Third, a central requirement for agents that succeed in minimising prediction error is that they do a good job of managing error on average and over the long run, where the prediction error an agent must minimise is defined relative to its phenotype, and the niche in which it develops. The Markov blanket we suggest must for this reason be placed around the whole embodied agent. This raises the possibility of thinking about the agent as an extended phenotype. Consider the spider and its web as forming a single system that work together in the service of catching the critters the spider relies upon for its food. The web extends the sensory surface of the spider, such that the Markov blanket can be placed around the spider and its web. The sensory and active states that are produced and maintained form a boundary around the spider and its web. The web is thus an extension of the spider’s body. It is a part of the system that is continuously produced and maintained over time relative to which the spider is able to minimise long-term prediction errors.

As a second case, consider Otto and his beliefs (Clark & Chalmers 1998). The notebook and the actions Otto perform on it are we suggest a part of the model relative to which prediction error is minimised. Otto’s ongoing maintenance of his notebook is part of the long-run maintenance of the parameters of the model that enable Otto to remain on average in low error states. If Otto did not consult his notebook he would remain in states of high prediction error, for he would not be able to make his sensory observations fit with his prior expectations. Otto’s actions of consulting his notebook are part of the processes by which he is able to maintain a reasonably tight grip on the shifting dynamics of his local environment.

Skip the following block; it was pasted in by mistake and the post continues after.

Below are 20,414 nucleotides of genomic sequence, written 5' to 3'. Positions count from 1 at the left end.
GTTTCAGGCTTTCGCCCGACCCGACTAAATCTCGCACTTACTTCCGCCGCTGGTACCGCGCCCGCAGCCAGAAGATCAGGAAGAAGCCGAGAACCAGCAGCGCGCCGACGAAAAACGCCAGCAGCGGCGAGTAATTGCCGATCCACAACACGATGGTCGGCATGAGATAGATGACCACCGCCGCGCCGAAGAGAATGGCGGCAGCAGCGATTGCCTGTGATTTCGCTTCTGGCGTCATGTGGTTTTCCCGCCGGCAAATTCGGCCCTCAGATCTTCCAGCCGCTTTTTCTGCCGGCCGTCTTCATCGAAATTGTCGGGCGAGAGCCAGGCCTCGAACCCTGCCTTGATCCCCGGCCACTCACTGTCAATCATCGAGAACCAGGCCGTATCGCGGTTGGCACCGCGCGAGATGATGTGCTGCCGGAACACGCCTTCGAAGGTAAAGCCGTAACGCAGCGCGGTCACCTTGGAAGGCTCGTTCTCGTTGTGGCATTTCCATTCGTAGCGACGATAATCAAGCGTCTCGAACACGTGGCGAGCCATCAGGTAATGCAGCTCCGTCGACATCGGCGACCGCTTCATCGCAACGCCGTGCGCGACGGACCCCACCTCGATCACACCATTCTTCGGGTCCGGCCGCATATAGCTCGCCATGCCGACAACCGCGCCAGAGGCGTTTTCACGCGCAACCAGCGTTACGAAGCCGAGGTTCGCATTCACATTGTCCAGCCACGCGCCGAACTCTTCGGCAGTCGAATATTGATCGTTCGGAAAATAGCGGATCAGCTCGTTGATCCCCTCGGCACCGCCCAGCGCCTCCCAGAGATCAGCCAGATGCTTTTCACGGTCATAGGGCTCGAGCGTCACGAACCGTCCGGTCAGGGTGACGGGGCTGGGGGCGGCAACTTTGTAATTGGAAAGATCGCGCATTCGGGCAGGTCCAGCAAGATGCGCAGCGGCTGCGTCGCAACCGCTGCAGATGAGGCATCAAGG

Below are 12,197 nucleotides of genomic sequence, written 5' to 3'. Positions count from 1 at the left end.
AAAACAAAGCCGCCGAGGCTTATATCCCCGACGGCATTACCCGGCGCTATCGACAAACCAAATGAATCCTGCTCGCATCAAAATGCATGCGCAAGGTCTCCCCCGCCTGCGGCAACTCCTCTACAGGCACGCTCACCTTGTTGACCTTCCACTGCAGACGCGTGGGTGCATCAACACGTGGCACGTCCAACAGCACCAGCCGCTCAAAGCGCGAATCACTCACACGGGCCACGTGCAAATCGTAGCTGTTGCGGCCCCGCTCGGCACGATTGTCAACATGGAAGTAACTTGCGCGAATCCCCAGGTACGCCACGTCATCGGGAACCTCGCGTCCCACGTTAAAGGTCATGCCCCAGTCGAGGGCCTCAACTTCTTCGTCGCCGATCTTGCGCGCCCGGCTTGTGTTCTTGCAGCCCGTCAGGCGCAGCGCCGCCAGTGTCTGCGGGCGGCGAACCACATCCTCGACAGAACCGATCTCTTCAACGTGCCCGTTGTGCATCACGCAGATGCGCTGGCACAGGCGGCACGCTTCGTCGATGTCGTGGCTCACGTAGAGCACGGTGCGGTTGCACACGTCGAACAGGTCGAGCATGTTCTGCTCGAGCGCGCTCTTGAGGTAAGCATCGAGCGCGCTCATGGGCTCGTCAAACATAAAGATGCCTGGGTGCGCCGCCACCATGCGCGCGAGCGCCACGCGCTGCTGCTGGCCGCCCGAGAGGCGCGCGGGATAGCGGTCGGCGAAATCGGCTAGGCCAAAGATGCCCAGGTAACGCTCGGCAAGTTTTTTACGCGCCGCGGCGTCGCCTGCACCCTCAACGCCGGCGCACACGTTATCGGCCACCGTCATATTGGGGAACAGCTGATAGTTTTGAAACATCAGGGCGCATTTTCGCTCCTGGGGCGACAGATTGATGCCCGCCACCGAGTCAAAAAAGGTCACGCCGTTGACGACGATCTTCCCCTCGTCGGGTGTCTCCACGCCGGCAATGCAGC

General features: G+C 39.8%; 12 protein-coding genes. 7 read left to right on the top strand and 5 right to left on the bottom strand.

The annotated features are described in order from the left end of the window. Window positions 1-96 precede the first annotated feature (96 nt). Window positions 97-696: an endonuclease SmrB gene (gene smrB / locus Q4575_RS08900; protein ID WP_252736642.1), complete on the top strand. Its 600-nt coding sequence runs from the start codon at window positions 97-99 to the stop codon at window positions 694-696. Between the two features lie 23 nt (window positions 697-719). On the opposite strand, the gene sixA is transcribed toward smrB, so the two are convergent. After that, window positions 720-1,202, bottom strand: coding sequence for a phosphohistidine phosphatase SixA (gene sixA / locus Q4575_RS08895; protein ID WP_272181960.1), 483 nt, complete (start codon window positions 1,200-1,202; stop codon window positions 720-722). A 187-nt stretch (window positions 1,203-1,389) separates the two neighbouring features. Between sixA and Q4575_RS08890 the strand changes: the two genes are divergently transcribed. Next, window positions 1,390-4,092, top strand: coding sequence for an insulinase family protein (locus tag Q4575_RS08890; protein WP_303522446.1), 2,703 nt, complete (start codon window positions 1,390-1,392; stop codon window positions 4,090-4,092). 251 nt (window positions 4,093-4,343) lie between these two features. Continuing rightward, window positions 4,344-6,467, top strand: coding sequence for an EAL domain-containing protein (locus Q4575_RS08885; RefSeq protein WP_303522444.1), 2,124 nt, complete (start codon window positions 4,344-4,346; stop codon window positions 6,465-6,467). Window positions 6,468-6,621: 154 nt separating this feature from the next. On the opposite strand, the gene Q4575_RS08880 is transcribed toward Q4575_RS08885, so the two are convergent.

We started this post by showing how predictive processing would seem to lend support to the common-sense intuition that perception and action form the boundary of the mind. However, we have shown how such an argument fails. The Markov blanket that delineates a boundary for the mind forms in action and is negotiable, allowing for items located in the environment to be incorporated into the prediction-error minimising machinery of the mind.


Allen, M., and Friston, K.J. (2016). From cognitivism to autopoiesis: towards a computational framework for the embodied mind. Synthese, 1-24. Doi: 10.1007/s112 29-016-1288-5.

Chalmers, D. (2019). Extended cognition and extended consciousness. In M. Colombo, L. Irvine and M. Stapleton (Ed’s) Andy Clark and his critics. Wiley: Blackwell.

Chalmers, D. (2008). Foreword to Supersizing the Mind. Oxford University Press.

Clark, A. (2017). How to knit your own Markov blanket: Resisting the second law with metamorphic minds. In T. Metzinger and W. Wiese (Eds.), Philosophy and Predictive Processing: 3. Frankfurt am Main: MIND Group. Doi: 10.15502/9783958573031.

Clark, A., and Chalmers, D. (1998). The extended mind. Analysis, 50, 7-19.

Friston, K. (2013). Life as we know it. Journal of the Royal Society, Interface, 10, 20130475. Doi:10. 1098/rsif.2013.0475

Hohwy, J. (2017). How to entrain your evil demon.  In T. Metzinger and W. Wiese (Eds.), Philosophy and Predictive Processing: 3. Frankfurt am Main: MIND Group. Doi: 10.15502/9783958573048.

Hohwy, J. (2016). The self-evidencing brain. Nous, 50(2), 259-285.

Hurley, S.L. (1998). Consciousness in Action. Cambridge, MA: Harvard University Press.

Kirchhoff, M.D., Parr, T., Palacios, E., Friston, K.J., and Kiverstein, J. (2018). The Markov blankets of life: active inference, autonomy and the free energy principle. The Journal of the Royal Society Interface, 15: 20170792. Doi: https://dx.doi.org/10.1098/rsif.2017.0792

Palacios, E., Razi, A., Parr, T., Kirchhoff, M.D., and Friston, K. (2017). Biological self-organisation and Markov blankets. BioRxiv 227181. Doi: https://dx.doi.org/10.1101/227181.